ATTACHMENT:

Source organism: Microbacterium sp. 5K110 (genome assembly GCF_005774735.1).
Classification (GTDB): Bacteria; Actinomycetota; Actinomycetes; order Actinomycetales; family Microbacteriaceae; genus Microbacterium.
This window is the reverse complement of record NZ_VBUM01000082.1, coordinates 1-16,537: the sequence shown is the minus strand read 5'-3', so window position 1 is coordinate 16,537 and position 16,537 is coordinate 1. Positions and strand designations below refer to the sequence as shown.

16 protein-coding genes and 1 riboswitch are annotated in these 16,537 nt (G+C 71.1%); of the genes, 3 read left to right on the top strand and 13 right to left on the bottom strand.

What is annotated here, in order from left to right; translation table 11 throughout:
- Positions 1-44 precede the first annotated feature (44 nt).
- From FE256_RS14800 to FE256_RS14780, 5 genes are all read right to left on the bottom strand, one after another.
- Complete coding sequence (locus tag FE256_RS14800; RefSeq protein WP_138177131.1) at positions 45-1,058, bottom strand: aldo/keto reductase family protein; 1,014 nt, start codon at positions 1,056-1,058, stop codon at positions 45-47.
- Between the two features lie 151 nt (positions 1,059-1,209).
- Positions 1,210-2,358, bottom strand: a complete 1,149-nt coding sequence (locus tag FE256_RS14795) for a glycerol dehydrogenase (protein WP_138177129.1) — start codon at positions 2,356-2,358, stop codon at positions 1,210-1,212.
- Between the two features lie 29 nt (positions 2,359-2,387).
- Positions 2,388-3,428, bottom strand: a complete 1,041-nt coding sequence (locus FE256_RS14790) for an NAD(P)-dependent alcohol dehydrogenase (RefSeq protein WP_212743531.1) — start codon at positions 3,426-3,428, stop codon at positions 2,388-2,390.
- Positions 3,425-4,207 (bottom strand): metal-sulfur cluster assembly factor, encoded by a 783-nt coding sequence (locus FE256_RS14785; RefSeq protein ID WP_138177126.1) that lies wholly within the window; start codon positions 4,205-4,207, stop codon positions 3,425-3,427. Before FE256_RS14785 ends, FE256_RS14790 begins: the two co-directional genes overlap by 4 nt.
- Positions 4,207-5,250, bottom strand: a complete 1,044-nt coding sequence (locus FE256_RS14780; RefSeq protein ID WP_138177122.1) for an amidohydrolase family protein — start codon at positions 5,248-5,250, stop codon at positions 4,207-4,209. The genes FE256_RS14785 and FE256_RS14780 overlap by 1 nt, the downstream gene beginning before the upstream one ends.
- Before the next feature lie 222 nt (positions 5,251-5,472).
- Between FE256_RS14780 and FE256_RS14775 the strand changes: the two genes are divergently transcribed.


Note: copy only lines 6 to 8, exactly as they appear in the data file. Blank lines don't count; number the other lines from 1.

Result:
- Positions 1-44 precede the first annotated feature (44 nt).
- From FE256_RS14800 to FE256_RS14780, 5 genes are all read right to left on the bottom strand, one after another.
- Complete coding sequence (locus tag FE256_RS14800; RefSeq protein WP_138177131.1) at positions 45-1,058, bottom strand: aldo/keto reductase family protein; 1,014 nt, start codon at positions 1,056-1,058, stop codon at positions 45-47.